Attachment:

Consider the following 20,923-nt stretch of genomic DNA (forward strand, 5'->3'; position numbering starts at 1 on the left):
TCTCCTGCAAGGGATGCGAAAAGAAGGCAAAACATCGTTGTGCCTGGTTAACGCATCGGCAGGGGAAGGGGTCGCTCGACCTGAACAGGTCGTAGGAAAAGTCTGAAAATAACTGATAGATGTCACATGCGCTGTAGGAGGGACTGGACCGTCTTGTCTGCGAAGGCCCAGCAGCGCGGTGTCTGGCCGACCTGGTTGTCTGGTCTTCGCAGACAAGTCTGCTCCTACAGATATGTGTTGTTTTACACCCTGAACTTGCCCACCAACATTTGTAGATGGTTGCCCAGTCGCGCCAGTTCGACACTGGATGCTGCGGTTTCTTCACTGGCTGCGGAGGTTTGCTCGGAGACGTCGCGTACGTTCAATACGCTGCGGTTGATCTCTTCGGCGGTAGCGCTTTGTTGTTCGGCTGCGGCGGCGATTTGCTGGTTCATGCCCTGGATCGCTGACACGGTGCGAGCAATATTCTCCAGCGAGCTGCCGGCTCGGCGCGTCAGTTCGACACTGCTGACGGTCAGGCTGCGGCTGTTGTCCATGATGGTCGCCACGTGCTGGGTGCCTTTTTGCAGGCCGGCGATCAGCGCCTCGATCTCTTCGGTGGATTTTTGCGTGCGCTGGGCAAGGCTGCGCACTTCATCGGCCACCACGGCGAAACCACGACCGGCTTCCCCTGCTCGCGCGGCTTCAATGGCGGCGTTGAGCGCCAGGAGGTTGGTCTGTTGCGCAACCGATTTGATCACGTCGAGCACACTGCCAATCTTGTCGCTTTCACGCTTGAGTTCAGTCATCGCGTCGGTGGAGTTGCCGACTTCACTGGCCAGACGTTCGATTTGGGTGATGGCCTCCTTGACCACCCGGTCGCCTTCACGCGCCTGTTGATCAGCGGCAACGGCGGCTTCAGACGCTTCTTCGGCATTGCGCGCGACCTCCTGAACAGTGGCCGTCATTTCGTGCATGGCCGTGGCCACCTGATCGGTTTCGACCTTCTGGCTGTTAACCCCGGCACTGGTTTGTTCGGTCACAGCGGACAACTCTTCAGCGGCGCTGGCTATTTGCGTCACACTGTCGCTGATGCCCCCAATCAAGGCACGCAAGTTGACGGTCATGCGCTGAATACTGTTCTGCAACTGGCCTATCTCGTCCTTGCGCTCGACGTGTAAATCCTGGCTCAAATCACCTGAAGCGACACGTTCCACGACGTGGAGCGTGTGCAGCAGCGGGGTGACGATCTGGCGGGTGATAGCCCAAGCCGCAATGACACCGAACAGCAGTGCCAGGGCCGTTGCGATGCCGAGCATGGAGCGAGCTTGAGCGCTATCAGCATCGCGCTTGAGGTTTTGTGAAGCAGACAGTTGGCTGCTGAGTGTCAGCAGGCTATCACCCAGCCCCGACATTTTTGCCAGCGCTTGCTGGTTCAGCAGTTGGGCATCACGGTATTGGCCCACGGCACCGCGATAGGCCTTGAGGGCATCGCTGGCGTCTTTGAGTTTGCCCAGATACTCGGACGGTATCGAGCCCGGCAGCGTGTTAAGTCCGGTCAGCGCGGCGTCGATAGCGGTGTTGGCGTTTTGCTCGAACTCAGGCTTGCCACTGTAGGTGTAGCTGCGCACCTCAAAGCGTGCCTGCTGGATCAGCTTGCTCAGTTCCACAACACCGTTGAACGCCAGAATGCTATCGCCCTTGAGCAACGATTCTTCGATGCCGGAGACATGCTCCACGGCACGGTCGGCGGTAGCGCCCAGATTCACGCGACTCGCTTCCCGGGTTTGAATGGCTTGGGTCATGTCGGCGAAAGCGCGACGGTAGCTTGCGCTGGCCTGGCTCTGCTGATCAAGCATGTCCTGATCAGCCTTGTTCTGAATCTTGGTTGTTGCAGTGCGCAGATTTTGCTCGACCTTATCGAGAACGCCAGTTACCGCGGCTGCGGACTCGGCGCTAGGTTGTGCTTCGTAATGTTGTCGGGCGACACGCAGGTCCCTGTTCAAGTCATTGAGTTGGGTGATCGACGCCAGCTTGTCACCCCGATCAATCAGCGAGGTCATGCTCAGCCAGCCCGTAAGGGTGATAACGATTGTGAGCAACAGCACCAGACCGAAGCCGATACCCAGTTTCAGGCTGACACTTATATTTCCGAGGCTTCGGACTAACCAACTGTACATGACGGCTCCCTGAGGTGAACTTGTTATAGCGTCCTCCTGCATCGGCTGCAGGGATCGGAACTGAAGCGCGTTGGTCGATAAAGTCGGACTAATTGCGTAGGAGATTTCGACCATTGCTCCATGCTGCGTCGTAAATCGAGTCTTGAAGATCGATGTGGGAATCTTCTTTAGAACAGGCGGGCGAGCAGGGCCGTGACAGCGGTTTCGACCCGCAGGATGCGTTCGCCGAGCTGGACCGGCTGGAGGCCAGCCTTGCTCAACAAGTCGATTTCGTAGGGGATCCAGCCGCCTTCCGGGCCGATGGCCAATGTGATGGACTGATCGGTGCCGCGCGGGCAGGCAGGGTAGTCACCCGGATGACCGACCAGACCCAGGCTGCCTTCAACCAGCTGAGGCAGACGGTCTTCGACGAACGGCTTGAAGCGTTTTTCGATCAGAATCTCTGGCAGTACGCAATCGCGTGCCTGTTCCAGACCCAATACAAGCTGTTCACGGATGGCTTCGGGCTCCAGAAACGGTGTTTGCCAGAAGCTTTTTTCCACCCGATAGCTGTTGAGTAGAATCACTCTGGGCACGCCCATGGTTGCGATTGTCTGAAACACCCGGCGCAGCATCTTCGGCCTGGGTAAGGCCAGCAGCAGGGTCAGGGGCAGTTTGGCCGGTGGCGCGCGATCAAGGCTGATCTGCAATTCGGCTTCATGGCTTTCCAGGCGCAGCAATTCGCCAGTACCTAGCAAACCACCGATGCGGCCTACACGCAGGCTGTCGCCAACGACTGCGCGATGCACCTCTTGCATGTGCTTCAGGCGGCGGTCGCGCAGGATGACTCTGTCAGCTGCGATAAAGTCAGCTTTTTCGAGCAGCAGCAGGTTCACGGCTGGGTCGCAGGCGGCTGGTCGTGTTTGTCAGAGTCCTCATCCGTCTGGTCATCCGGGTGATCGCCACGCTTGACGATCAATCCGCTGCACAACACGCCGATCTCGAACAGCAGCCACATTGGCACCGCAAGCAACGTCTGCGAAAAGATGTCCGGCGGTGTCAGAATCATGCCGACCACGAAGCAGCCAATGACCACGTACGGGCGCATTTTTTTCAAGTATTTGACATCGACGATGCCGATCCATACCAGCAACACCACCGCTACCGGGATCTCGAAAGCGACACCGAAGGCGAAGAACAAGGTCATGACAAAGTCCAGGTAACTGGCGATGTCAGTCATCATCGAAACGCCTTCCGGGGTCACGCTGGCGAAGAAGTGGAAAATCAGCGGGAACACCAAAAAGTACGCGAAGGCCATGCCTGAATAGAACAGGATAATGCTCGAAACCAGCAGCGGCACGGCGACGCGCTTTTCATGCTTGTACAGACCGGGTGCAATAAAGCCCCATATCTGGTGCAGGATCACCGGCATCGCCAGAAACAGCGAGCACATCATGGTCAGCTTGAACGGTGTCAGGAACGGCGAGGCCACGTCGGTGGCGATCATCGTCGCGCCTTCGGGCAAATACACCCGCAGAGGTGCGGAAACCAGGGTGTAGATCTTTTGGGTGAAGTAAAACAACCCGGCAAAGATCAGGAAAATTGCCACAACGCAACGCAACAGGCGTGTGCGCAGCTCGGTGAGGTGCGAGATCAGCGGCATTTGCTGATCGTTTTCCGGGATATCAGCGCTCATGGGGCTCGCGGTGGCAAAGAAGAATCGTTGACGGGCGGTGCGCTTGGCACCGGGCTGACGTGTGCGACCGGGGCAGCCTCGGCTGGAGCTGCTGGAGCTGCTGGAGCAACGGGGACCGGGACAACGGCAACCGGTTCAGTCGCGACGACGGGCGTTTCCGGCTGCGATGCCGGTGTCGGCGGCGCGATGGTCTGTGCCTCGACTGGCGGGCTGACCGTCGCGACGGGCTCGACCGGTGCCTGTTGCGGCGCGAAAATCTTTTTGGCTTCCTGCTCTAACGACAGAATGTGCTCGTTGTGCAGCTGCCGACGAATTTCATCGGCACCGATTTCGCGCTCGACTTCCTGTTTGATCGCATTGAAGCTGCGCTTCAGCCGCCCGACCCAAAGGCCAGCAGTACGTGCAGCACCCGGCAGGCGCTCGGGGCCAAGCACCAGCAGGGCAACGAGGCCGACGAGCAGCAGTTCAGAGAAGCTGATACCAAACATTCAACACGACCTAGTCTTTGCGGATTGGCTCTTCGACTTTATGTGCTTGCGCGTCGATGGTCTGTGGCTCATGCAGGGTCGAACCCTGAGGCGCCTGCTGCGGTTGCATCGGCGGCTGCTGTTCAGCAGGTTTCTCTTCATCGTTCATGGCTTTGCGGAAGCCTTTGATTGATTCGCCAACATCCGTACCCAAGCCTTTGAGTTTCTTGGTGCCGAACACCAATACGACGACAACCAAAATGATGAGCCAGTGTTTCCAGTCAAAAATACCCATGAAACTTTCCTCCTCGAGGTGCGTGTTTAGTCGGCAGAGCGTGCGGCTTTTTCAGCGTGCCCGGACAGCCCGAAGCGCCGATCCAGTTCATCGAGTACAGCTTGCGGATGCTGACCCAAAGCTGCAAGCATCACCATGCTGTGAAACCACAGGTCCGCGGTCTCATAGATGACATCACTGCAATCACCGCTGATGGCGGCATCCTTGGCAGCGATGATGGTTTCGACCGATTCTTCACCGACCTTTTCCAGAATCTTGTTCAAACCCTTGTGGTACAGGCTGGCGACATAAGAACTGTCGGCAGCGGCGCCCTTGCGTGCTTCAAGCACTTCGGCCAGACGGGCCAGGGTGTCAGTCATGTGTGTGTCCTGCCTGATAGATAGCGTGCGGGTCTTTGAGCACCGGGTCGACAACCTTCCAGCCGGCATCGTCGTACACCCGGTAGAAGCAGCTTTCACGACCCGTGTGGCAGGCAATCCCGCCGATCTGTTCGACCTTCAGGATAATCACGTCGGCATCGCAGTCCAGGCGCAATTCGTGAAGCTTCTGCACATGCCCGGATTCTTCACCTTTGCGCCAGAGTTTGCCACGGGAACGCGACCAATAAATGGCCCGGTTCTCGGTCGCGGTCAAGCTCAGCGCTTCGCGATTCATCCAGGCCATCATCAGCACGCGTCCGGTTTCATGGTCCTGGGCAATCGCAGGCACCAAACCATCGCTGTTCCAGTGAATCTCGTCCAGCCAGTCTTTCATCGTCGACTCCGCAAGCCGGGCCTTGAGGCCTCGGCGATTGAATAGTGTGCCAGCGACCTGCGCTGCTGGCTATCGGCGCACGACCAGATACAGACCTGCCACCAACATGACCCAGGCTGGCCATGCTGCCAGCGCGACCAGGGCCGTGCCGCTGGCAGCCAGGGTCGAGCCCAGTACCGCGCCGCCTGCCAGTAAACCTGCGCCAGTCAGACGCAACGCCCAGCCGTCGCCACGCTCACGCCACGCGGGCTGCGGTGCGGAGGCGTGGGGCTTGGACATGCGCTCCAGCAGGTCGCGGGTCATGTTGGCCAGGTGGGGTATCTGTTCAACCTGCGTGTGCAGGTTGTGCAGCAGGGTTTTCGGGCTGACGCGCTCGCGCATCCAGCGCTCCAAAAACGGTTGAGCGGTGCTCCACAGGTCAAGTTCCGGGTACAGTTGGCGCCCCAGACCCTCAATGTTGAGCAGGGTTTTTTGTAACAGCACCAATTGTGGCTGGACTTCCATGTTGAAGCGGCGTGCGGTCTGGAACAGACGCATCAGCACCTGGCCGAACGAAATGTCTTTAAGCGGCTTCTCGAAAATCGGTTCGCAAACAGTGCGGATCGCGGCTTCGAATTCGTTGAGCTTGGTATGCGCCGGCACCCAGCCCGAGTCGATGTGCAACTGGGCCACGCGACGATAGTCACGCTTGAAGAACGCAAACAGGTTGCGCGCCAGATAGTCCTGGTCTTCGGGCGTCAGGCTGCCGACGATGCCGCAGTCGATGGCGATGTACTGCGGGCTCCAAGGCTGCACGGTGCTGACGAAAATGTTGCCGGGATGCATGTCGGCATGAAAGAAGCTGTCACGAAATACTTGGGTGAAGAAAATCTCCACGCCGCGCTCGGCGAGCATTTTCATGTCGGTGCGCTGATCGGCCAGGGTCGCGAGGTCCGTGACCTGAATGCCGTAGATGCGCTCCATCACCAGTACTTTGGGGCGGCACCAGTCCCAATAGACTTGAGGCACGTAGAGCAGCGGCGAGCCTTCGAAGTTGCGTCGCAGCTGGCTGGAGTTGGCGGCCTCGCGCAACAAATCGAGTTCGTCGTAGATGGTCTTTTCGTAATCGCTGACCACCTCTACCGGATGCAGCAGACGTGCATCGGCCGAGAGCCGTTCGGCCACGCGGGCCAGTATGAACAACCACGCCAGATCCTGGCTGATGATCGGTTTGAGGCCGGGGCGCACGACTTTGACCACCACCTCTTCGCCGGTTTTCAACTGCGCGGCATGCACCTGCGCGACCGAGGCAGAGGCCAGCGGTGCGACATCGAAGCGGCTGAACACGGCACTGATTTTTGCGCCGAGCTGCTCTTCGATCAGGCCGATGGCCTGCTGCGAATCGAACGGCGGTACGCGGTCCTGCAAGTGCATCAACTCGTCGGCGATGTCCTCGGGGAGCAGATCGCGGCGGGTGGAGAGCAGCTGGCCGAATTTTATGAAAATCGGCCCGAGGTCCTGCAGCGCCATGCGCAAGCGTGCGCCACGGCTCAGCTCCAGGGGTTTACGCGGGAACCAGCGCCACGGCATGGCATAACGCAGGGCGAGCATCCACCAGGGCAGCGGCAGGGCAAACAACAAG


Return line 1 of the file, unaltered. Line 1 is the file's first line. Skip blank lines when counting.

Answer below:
Consider the following 20,923-nt stretch of genomic DNA (forward strand, 5'->3'; position numbering starts at 1 on the left):